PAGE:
UK-listed gambling operator Paddy Power Betfair (PPB) says the tiny hands of US President Donald Trump made a dent in its Q4 earnings.
In a 2016 trading update issued on Monday, PPB said it expects its full-year 2016 revenue to rise 18% to £1.55b (+11% in constant currency terms), while earnings will come in between £390m to £405m, in keeping with previous forecasts.
The numbers were up despite a challenging November and December, during which sportsbook stakes rose 28% while revenue gained only 12% (-1% in constant currency) due to “customer-friendly” sporting results.
The unfavorable sports results cost the company around £40m in Q4, and nearly £5m of that shortfall came via Trump’s surprise election in November after PPB had already paid out early to bettors who backed Trump’s rival Hillary Clinton to take up residence in the Oval Office. The company said it partially offset this decline via “lower than expected marketing and staff costs.”
The Q4 hit was felt most harshly at the online level, which suffered “some weakness in gaming.” Online revenue fell 3% despite sports stakes rising 15% and a strong performance by its Australian-facing Sportsbet brand, which reported online sports stakes and revenue growing 25% and 18%, respectively.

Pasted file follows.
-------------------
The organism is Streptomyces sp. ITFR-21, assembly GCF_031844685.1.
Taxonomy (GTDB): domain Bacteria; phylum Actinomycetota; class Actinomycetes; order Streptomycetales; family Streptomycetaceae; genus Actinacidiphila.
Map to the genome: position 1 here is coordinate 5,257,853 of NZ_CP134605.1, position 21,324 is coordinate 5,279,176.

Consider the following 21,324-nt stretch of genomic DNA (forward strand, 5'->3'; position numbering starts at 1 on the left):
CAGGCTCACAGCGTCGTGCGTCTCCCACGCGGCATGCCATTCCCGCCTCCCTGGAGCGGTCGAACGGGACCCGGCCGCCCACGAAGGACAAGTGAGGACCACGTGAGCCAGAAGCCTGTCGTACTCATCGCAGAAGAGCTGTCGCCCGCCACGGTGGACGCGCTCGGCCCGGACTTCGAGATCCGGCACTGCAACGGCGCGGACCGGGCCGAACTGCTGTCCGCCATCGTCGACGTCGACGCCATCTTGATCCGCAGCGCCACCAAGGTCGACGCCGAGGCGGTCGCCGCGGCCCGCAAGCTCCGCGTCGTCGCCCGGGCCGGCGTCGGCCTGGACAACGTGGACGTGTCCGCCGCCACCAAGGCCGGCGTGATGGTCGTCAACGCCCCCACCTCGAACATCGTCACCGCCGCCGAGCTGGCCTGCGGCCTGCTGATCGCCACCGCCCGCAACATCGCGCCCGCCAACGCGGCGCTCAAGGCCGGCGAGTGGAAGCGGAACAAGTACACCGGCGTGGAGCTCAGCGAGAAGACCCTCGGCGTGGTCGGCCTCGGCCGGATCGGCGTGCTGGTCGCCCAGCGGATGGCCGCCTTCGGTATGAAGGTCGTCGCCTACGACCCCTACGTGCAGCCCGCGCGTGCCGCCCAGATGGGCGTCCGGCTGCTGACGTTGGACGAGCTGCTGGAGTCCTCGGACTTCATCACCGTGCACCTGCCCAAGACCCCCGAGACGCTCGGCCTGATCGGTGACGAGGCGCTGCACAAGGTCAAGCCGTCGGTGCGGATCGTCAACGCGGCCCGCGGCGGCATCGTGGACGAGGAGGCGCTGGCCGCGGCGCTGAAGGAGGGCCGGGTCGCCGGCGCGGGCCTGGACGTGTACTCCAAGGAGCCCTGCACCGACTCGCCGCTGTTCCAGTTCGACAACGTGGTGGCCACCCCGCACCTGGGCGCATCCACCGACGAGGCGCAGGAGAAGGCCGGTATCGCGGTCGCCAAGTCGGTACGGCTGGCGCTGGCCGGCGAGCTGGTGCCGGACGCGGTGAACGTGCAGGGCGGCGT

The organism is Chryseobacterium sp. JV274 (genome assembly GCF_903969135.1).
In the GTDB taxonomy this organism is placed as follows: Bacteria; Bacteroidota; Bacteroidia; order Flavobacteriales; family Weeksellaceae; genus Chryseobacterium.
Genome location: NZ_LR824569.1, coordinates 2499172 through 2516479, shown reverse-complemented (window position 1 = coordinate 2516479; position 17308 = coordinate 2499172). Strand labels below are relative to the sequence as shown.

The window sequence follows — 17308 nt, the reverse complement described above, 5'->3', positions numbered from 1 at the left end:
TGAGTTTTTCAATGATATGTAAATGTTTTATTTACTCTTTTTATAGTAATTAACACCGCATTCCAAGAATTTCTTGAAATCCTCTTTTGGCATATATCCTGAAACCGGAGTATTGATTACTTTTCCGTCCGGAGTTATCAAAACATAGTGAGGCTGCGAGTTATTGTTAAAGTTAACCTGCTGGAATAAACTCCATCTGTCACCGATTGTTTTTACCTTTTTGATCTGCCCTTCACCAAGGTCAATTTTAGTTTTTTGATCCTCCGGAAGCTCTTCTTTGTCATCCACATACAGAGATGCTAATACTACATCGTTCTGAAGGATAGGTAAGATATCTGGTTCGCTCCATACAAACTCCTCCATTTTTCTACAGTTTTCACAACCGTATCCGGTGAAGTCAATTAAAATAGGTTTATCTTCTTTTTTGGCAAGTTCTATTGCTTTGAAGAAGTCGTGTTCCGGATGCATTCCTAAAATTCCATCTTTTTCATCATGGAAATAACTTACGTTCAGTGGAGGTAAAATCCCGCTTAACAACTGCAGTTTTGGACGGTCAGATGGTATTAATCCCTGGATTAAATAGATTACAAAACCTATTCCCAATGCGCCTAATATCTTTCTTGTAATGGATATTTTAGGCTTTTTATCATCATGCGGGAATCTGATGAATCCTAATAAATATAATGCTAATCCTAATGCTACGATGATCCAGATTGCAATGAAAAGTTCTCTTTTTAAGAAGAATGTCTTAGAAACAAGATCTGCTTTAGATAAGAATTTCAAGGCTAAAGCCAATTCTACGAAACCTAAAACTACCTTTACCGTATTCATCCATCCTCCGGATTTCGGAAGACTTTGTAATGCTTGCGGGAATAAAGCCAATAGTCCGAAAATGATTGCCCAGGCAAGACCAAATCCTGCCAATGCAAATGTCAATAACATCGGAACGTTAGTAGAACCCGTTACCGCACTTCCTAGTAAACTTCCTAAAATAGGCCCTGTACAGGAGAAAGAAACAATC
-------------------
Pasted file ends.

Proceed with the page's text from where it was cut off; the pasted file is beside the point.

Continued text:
PADDY MARKETING STILL MAKING WAVES
The Paddy Power half of PPB earned a dubious honor last week by placing two of its television commercials in the Advertising Standards Authority’s top-10 most complained about adverts of 2016. Paddy ranked #5 with the rerelease of its 2010 ‘blind footballer kicking cat’ spot, which garnered 450 viewer complaints last year.
Paddy also placed seventh for a TV spot in which Scottish punters declared they weren’t upset over their team failing to qualify for the UEFA Euro 2016 tournament because they could still bet on England to lose. The ad received 220 complaints, but the ASA rejected claims that the ad was racist, saying the Scots stereotypes on display were more “a celebration of Scottish culture rather than malicious mocking.”
The ASA declined to uphold the public’s complaints against either Paddy advert, and ASA CEO Guy Parker noted that the ads that attract the most complaints “are often not the ones that need banning.” Of the ads that made 2016’s top-10, the ASA determined that “the boundary between bad taste and serious or widespread offence had been navigated well enough.”